It’s Time! 3 Small-Cap Tech Stocks to Sell in February

Stocks to sell

Though small-cap stocks tend to outperform large-caps as a collective investment class, that truism hides a key risk when investing in small-cap stocks. There’s little barrier to entry, practically speaking, to public listing (and the few barriers are easily avoided, as in the case of SPAC mergers). This means that companies with limited prospects or long-term potential can achieve public stock exchange status, giving them an undeserved air of legitimacy.

Each of these three small-cap stocks to sell has inherent and structural weaknesses that will be tough to overcome. Invest at your own risk – but if it were me, I’d avoid each of these small-cap stocks like the plague.

Grom Social Enterprises (GROM)

Source: Postmodern Studio / Shutterstock

Grom Social Enterprises (NASDAQ:GROM) is hanging on by a thread, making it top on our list of small-cap stocks to sell. The company positions itself as a safe social network for children, which isn’t a particularly compelling value proposition. Kid-friendly alternatives that offer more engaging features already exist, like Roblox (NYSE:RBLX).

Instead, Grom combines many of the top features you find in existing social stocks like those Meta (NASDAQ:META) offers and delivers them to children. Children, of course, are an advertiser’s dream but tend to have low conversion rates when necessary financial protections are put in place. Bottom line, relying on kids swiping parental credit cards is a poor advertising strategy. To that end, it’s obvious why GROM’s sales are slipping, as they dropped by nearly half in the most recent quarter.

While the company did secure a $4 million private placement deal late last year, don’t expect that to save the stock. That capital will likely disappear quickly based on its balance sheet, which shows nearly $1 million in accounts payable and about the same amount in dividends owed. Working capital is tough to come by, and GROM seems as though it is grasping at straws.

Udemy (UDMY)

Source: /

As great an idea as Udemy (NASDAQ:UDMY) may be, the fact stands that, in an era of free learning opportunities everywhere, expecting customers to fork over cash for information they could get on YouTube (or a book!) for free isn’t practical. And, though the small-cap stock may have a handful of big-name corporate clients like AT&T (NYSE:T), bigger firms will likely increase in-house production for mandatory training and similar coursework Udemy offers.

Most concerning is Udemy’s “stickiness” with existing customers. The company boasted a 13% increase in total enterprise customers and a 25% increase in recurring revenue in the previous quarter’s filing. Good news, right? Not so fast.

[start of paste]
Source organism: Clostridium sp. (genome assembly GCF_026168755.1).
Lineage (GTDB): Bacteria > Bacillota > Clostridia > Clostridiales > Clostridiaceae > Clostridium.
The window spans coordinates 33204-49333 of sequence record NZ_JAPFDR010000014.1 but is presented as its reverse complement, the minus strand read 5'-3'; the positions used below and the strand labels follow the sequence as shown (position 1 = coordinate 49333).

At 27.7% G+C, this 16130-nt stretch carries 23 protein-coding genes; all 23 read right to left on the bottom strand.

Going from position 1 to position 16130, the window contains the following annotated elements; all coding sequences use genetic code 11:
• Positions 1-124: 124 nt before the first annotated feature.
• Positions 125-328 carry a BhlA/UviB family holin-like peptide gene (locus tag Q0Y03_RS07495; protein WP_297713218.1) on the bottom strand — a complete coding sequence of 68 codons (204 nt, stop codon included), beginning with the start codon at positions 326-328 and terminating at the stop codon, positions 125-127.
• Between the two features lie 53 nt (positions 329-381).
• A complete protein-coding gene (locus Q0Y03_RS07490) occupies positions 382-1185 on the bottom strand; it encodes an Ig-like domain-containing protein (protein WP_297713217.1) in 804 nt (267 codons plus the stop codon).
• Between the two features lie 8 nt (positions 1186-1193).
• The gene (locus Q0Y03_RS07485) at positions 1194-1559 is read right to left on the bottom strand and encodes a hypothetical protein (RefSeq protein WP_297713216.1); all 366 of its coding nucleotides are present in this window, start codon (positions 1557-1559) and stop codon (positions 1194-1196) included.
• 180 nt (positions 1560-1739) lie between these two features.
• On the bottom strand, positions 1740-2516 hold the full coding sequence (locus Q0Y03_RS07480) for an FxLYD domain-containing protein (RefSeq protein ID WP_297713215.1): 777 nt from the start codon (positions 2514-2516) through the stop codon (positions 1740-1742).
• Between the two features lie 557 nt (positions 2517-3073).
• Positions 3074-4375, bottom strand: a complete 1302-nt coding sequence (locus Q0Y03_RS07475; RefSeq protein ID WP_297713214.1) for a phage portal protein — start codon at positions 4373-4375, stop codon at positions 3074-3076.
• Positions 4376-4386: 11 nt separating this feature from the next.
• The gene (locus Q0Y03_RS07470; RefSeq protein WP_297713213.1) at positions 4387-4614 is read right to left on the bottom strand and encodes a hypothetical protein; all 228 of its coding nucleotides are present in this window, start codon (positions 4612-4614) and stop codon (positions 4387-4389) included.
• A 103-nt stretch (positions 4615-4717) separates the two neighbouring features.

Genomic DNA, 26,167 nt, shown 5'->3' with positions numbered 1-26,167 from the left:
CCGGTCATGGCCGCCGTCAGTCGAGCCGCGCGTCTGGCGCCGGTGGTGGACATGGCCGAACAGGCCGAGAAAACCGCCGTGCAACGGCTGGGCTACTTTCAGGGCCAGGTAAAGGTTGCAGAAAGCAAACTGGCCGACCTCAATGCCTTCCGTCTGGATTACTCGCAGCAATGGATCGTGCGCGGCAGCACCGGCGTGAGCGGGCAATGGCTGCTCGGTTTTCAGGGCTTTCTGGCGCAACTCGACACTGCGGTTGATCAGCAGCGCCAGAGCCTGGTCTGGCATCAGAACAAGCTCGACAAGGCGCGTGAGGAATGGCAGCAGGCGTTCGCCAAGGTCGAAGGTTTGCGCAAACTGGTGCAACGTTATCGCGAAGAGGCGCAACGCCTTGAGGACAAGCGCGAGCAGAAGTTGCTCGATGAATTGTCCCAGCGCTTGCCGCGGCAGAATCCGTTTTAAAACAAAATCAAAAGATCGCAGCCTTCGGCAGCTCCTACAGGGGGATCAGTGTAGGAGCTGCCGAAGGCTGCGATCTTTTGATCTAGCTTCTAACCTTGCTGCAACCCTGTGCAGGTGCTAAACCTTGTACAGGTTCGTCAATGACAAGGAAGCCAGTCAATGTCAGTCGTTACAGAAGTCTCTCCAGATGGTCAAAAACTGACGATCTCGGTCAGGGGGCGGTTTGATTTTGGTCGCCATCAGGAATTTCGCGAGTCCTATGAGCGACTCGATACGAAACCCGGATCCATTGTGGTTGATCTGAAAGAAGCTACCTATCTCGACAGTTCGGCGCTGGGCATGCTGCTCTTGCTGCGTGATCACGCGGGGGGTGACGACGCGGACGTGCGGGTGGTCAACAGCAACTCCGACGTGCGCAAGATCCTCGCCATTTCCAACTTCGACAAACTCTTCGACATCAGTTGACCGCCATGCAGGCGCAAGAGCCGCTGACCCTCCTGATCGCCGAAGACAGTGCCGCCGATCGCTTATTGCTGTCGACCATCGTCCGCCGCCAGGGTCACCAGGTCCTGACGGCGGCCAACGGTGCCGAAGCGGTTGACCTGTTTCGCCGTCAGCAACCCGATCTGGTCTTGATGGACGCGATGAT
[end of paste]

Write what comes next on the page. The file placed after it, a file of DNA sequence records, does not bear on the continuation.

Udemy also reported a 9% drop in net dollar retention (how long customers stick around) and a 10% drop in large customer net dollar retention (UDMY defines large customers as companies with 1,000 or more employees). Both stats indicate that, once they get what they need, companies aren’t sticking around for further service – which doesn’t bode well for Udemy as it struggles to differentiate itself in a competitive EdTech landscape.

Affirm Holdings (AFRM)

Source: Wirestock Creators /

Affirm Holdings (NASDAQ:AFRM) may seem a strange pick on a list of small-cap stocks to sell, considering its strong performance this year (up 176% since February 2023) and the fact that its $11.6 billion market cap puts it in the questionable small/mid-cap status range. Still, this stock is one you should sell stat – it’s destined for tough times ahead.

Affirm’s cornerstone service, buy now, pay later (BNPL), offers consumers instant micro-loans at purchase points. Recognizing that BNPL schemes often attract consumers with lesser creditworthiness is key to understanding what lies ahead for AFRM. With a noticeable uptick in credit card delinquencies, the likelihood of Affirm facing unpaid BNPL loans is high.

A closer look at Affirm’s recent financial disclosures unveils a worrying $30 million increase in its provision for credit losses (reserves for expected loan defaults) from one quarter to the next, notably before the peak holiday shopping period. This period likely saw an increase in consumer reliance on Affirm’s BNPL offerings, further stretching their financial commitments. Given the current consumer financial behaviors and broader economic indicators, Affirm’s outlook appears challenging, making it a tough small-cap stock to get behind.

On the date of publication, Jeremy Flint held no positions in the securities mentioned. The opinions expressed in this article are those of the writer, subject to the Publishing Guidelines.

Jeremy Flint, an MBA graduate and skilled finance writer, excels in content strategy for wealth managers and investment funds. Passionate about simplifying complex market concepts, he focuses on fixed-income investing, alternative investments, economic analysis, and the oil, gas, and utilities sectors. Jeremy’s work can also be found at